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Should you judge a cabinet in a small room?

Discussion in 'Amps and Cabs [BG]' started by Skel, Mar 10, 2006.


  1. Skel

    Skel

    Jun 19, 2005
    Boulder, Colorado
    My band practices in a small bedroom. I don't understand all the physics involved with sound, but if you're going to try to judge a cabinet, is doing so in a small room a bad idea? Hope this doesn't sound too stupid.

    Skel
     
  2. Helstar

    Helstar

    Nov 26, 2005
    TO truly judge you should use many rooms, many amps, and a few basses, then yo can really judge a cab.
    I would at least go big room , small room, and both with and with out you rband
     
  3. A HUGE +1 to that.
     
  4. PLUS 2
     
  5. And 3.:)
     
  6. Skel

    Skel

    Jun 19, 2005
    Boulder, Colorado
    Easier said than done, though. How many have actually done this before purchasing a cab?

    Skel
     
  7. jokerjkny

    jokerjkny

    Jan 19, 2002
    NY / NJ / PA
    touche...

    but it goes without saying that realworld use is the best way. its all about what sounds best in your situation, no? thankfully, most stores, retail outfits, etc. offer an evaluation period, so you can try it on gig, or even in that bedroom.
     
  8. +1... it's more of 'should I keep it or not' than initial purchase. I don't think I've been able to even try a cab at all prior to purchase for the last 5 years or so, since the gear I tend to purchase has virtually no distribution in stores, etc. Luckily, gear like that keeps its resale value for the most part, so it doesn't cost that much to play it for a month or two and dump it if it's really not for you.

    However, both in evaluating a piece of gear to decide if 'it's for you or not' and in posting reviews on sites like this, it's important to hear and play the cab in many different situations to get an accurate picture of what it sounds like. It's simply amazing to me how different cabs can sound with different amps, different rooms, different types of gigs, volume level, etc., etc.
     
  9. Skel

    Skel

    Jun 19, 2005
    Boulder, Colorado
    Oh, and I think I'm on record as saying I would lug anything around, no matter what the size or weight, if it sounded good. After moving my SVT-610HLF into my drummer's basement last night - just once....forget what I said.

    Skel
     
  10. :D
     
  11. Skel

    Skel

    Jun 19, 2005
    Boulder, Colorado
    Comments are welcome and needed on this; I'm sure many cabinets, especially the big ones, are intended to be loud, and I'm finding these cabs are the tricky ones. If you're in a band who likes to run everything through the PA, playing small or medium sized venues, *I*, at least, have to start wondering why I have such a big cab, but even if I like it, for whatever reason, I wonder if the designer would tell me I'm ignorant if I'm judging the cab from standing right next to it, and the only way to judge it is to stand at least 15 feet away, because it was intended to project out so the audience can hear it at its best, not me. And I wonder if you can't have it both ways...you can have an "up close" cab or a "not up close" cab.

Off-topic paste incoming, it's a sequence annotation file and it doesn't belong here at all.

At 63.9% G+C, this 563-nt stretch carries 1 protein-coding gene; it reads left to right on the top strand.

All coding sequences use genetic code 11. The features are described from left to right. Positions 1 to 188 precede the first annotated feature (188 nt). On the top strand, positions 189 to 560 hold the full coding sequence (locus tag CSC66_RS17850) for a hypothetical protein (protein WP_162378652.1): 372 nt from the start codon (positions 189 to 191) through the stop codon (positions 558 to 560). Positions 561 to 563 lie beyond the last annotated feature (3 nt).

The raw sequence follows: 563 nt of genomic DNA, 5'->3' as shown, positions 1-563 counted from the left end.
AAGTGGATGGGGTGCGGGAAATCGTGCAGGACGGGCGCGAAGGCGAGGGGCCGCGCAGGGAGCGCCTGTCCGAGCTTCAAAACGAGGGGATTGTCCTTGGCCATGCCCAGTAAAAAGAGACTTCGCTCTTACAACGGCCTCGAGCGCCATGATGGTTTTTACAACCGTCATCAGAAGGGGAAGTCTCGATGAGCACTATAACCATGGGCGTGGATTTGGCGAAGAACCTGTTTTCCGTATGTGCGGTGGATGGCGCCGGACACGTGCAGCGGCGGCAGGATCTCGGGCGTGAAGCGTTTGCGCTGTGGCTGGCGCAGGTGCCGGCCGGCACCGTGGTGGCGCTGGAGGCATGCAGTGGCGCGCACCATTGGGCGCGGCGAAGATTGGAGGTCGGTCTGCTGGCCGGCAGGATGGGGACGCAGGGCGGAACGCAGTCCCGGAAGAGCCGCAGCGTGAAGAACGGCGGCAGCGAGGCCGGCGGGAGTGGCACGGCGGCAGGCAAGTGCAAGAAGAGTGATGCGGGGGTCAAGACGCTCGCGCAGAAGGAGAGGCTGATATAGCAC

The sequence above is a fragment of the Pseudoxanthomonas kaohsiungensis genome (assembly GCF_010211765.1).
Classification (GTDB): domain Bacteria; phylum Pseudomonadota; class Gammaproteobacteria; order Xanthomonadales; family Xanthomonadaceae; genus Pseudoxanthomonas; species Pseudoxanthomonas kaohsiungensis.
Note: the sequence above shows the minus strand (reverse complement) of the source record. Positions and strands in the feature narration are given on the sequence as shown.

Skel
     
  12. Vorago

    Vorago (((o)))

    Jul 17, 2003
    Antwerp, Belgium
    I remember so crazy NtB idea about the waves of his amp being larger than the room he was playing, which resulted (according to dad) in a crappy sound.

    Those were the days :)
     
  13. jokerjkny

    jokerjkny

    Jan 19, 2002
    NY / NJ / PA
    btw,

    you should try a cab at all volumes. being played at store volumes isnt gonna tell you much.
     
  14. Skel

    Skel

    Jun 19, 2005
    Boulder, Colorado
    I have found that the only thing that's going to tell me what matters is to try the amp or cab at rehearsal. If it passes that test, try it at a few gigs. If it passes both of those tests, it passes. Forget about the store - it's the playing all week in your own house, convinced it sounds great - then you get it to rehearsal and everything you thought is just out the window.

    Skel
     
  15. A frustrating, big, 'been there and done that' +1:meh:
     
  16. Richard Lindsey

    Richard Lindsey

    Mar 25, 2000
    Metro NYC
    I agree with what's been said. My own angle would be that the key is not so much to hear the cab in a huge variety of spaces as it is to hear the cab in the specific contexts you're likely to use it in. This does not necessarily mean all possible environments. If you're never going to play a stadium, it doesn't matter what the cab sounds like on a huge outdoor stage. If you never play small spaces, it doesn't matter what it sounds like in a little room. If you only ever play in a studio, it doesn't matter what it sounds like out on a gig. And so forth.
     

  17. +1 one...a more accurate reflection of what I was attempting so say:)
     
  18. Never claimed I didn't purchase them... did 90%. Lots of buys and sells. However, I have tried some cabs on trial but I didn't get to lug to them to every type of venue to make sure.